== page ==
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If you missed The New York Times Magazine‘s excellent “Saving the World’s Women” edition focusing on the issues facing women in the developing world, don’t fret! You can still read it online. I enjoyed the piece on how women’s rights are the cause of our time, the interview with Secretary of State Hillary Clinton, and the piece about Afghan schoolgirls.
The piece in “Saving The World’s Women” that really stuck out, however, is the interview with the female president of Liberia, Ellen Johnson Sirleaf. The 67-year-old is Africa’s first woman elected to office and a lifelong activist who has been imprisoned and charged with treason for fighting against Liberia’s past oppressive government. When Liberians elected President Sirleaf to their highest office, the event was, as the Times put it, “a kind of feminist fantasy come true.”
Sarah Palin has some crafty supporters. Now that she’s out of the governor’s mansion, Palin is required to disclose a list of any gifts she received since December 1, 2008, worth more than $250. Some of the highlights:
- A gun case with her name embroidered on it from a woman in Tennessee.
- A painted plate of Sarah’s noggin from a stoneware studio in Kansas.
- Two handmade army flags from a woman in New Jersey.
- A glass elephant pendant from a woman in California.
- A blanket with the words “The Special Child” cross-stitched into it from a woman in Texas.
- A handmade Bible with a goatskin case.
It’s about time someone started focusing on women’s rights, at home and abroad, and it looks like Hillary Clinton is just the woman for the job. On her 11-day trip to Africa, Hill first gave the smackdown to a guy who oddly asked her what Bill thought of something. Then, according to the Washington Post, she went to oodles of women’s dinners and mentioned women a ton of times in each of her speeches. Clinton is different than other Secretaries of State because she wants to “elevate people who, in their societies, may not even be known by their own leaders.” And she proved that she’s not just talking the talk—in fact, she spent twice as long in a housing project in South Africa as she did with the country’s president. Keep reading »
Here’s something I can give Sarah Palin credit for: She is not a poseur. When she stepped down as governor of Alaska, she kindly relinquished her Twitter handle, @AKGovSarahPalin. Her final tweet read, “Last state twitter. Thank you Alaska! I love you. God bless Alaska. God bless the U.S.A.” Then, silence.
Since, Sarah has taken to long-form writing on her Facebook page, going on and on in footnoted posts about how Obama’s proposed health-care plan would have babies like Trig face “death panels.” (Huh?) But let’s face it. Even Sarah’s fans don’t want more than 140 characters of her musings. So, thank goodness Sarah has set up a new Twitter feed: @SarahPalinUSA. She has yet to tweet a single character, but here are our predictions as to what she’ll tweet. Keep reading »
When it comes to Hillary’s style choices, it seems she’s in a lose-lose situation. She pioneered the pantsuit revival, but some take issue with her signature outfit. When it comes to the “pants saga,” Newsday says the Secretary of State has been looking especially dowdy as of late: “[Her suits are] looking downright shabby, not a bit flattering these days and well, kind of (yikes) jelly beanish.” Clinton Kelly of “What Not To Wear” slings some mud, too: “There’s no doubt in my mind that a colored pantsuit would end up on the top of the trash can on the show. Colored pantsuits are a little silly, outdated and aging. They don’t look like she’s a leader of the modern world.” What’s a Clinton to do? Keep reading »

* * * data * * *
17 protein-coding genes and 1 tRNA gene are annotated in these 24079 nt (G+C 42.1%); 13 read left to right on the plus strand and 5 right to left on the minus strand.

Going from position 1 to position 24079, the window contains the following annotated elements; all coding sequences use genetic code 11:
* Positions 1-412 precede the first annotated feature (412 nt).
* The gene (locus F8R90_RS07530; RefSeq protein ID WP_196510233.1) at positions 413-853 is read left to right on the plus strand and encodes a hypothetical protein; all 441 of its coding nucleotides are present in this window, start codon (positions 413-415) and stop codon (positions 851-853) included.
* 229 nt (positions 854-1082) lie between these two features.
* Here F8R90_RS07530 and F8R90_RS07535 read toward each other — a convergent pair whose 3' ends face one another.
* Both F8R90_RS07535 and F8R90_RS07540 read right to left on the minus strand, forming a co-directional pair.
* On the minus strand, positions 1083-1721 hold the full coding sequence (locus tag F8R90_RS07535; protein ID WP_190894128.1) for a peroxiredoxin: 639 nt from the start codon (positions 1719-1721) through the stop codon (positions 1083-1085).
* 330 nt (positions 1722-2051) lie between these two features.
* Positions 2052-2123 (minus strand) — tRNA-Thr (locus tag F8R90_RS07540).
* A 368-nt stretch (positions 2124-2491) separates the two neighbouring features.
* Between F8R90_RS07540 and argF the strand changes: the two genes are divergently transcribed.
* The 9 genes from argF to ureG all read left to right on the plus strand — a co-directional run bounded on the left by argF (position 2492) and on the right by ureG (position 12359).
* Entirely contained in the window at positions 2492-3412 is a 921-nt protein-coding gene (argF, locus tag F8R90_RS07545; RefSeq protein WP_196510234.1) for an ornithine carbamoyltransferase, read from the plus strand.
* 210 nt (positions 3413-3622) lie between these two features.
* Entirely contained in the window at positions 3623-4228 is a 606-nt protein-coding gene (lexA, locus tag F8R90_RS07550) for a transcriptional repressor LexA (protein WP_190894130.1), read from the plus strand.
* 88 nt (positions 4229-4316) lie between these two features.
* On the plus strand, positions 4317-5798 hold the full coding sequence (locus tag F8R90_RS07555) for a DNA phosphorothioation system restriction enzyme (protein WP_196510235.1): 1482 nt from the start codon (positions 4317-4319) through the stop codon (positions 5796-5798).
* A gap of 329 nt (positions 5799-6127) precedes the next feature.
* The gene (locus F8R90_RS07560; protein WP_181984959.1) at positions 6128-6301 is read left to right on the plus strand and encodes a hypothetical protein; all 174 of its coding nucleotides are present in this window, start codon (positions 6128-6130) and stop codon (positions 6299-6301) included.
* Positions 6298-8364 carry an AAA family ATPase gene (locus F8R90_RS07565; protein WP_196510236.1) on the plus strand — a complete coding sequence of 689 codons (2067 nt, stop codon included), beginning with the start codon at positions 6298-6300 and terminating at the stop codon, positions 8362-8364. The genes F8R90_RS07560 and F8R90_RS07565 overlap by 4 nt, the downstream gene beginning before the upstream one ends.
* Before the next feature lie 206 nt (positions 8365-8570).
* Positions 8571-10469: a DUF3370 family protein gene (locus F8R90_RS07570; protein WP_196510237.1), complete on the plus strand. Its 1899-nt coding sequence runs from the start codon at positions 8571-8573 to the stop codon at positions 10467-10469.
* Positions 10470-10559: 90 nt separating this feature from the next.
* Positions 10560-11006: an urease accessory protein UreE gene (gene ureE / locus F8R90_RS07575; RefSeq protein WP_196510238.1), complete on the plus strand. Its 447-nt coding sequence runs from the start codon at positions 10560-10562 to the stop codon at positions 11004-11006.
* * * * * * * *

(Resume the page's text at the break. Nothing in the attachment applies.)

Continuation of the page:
Americans rejoiced when U.S. journalists Laura Ling and Euna Lee were pardoned last week by the North Korean government after being detained in a prison there for nearly five months. The women look forward to sharing their experience with the public, but are first taking some time to settle back into their normal lives and enjoy being with their families once again. In the meantime, they’ve posted this video at Current, the news organization the two work for, thanking everyone for their support — the letters, postcards, candlelight vigils, websites, messages to congressmen, etc. “[They] gave us strength to endure the difficult time we spent in North Korea.” When they’re ready to share it, I’m sure their story will be fascinating. Keep reading »
Nobel Peace Prize winner and pro-democracy activist Aung San Suu Kyi has been under house arrest in Myanmar for 14 years, and her sentence has been extended by a year and a half after a military court convicted her of violating the terms of her detention. The “violation” occurred when an uninvited American, John Yettaw, swam across the lake to Suu Kyi’s house for a visit. He got three years in prison and another three of hard labor. Keep reading »
The Australian Electoral Commission (AEC) has approved and registered the Australian Sex Party. The party has some 3,000 members and was founded by Colin Edwards, a sex shop owner and vice president of Australia’s national adult entertainment association. Eventually, Edwards plans to run for political office on the Sex Party ticket. Talk about sleeping your way to the top. [ABC] Keep reading »
- Eunice Kennedy Shriver, founder of the Special Olympics, passed away last night at the age of 88. Shriver is the sister of JFK, RFK, and Ted Kennedy, as well as the mom of Maria Shriver and mother-in-law of Arnold Schwarzenegger. Although she never held office, Shriver was one of the most prominent and vocal advocates for the developmentally challenged. [NY Times]
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